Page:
Sampled cattle were classified according to age: 1–3 years and >3 years. Blood samples (5mls) were collected in dry vacutainer tubes from the jugular vein of each animal. Each vacutainer tube was labeled and individual animal information recorded. The collected blood samples were kept at room temperature for 12 hours in cool box at 4∘C to allow blood clot, centrifuged at 3,000 g for 10 minutes for erythrocytes sedimentation and serum formation. The sera were transferred into new vials and labeled before being stored at –20oC until further processing.
Serological analysis using capture IgM ELISA was conducted.To detect recent infection (IgM), all samples were tested using ID Screen RVF IgM ELISA (ID-Vet Innovative Diagnostics, Grabels, France) according to the manufacturer’s instructions. The test was considered valid when the mean value of the positive control OD (ODPC) was greater than 0.35 and the ratio of mean values of the positive and negative control ODs (ODPC and ODNC) was greater than 3. The sample was considered positive when the competition percentage was greater than or equal to 50%, doubtful when between 40% and 50%, and negative when ≤40%. All doubtful samples were considered as negative in this study.
Data collection: questionnaire administration
We developed a structured questionnaire with mostly categorical questions to ease data processing and improve precision of responses. It was interviewer-administered by eight trained animal health technicians and supervised by the authors. The questionnaire consisted of four sections: demographic characteristics of respondents (6 questions); existing knowledge about RVF (9 questions); herd biodata (4 questions); and socio-ecological drivers of RVFV occurrence in herds (9 questions). The questionnaire was originally designed in English and verbally translated to local Hausa language during administration for respondents without formal education.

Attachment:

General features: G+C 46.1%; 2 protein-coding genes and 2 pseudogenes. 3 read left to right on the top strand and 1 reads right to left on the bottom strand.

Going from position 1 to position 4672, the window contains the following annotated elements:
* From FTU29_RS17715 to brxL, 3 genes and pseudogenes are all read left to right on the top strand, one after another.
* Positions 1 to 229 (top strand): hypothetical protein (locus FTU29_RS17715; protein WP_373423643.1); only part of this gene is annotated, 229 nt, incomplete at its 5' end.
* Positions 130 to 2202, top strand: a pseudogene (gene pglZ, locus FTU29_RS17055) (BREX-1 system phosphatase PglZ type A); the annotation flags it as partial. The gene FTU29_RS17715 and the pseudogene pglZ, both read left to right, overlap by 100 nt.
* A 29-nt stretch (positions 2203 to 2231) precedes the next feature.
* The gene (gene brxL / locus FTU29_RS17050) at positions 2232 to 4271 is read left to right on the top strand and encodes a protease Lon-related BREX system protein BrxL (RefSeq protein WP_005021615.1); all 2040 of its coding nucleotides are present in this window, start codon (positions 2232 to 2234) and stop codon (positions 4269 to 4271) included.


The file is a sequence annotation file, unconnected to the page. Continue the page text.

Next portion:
Questionnaire was pre-tested on 15 pastoral cattle herds’ settlements before final administration, and identified problems were eliminated and final high quality data collected. To achieve maximum response, advocacy visit was made to the leader (Dikkos) of each pastoral settlement a week prior to data collection and permission obtained. Respondents were assured of voluntary participation, confidentiality of responses and the opportunity to withdraw at any time without prejudice in line with the World Medical Association Declaration of Helsinki . Informed consent was obtained either by signatures (for literates) or thumb-printings (for illiterates) on a sheet before questionnaire administration and none declined to participate.
Data management and statistical analysis
Data from the field and laboratory were summarized into Microsoft Excel 7 (Microsoft Corporation, Redmond, WA, USA) spreadsheets and stored. Descriptive and analytical statistics were used. Frequencies and proportions were used for descriptive analysis. Categorical variables were presented as proportions and their associations determined by bivariate analysis using Chi-square tests. Associations were analyzed by univariable tests and multivariable logistic regressions analysis.
RVFV sero-positivity in animals was measured as the proportion of animals presenting antibodies against RVFV to the total number of animals in the target population. To assess associations, demographic characteristics of animals and socio-ecological factors were the independent (explanatory) variables. Identified sero-positivity and sero-negativity as well as pastoralists’ categorical responses to questions in questionnaire formed the dependent (outcome) variables. All explanatory and outcome variables were initially screened by univariable analysis using Chi-square tests  or Fisher’s exact test, where appropriate. Likelihood stepwise backward multivariable logistic regressions model was built by adding variables in a backward selection process in order to start with those with significant p-value from the univariable analysis. This was to control for confounding and test for effect modification. Variables with a p-value more than 0.05 on the univariable analysis were not included in the final model. The EpiInfo 3.4.3 (CDC, Atlanta, GA, USA) and OpenEpi version 2.3.1  statistical packages were used for statistical analyses. A p<0.05 was considered statistically significant in all analyses.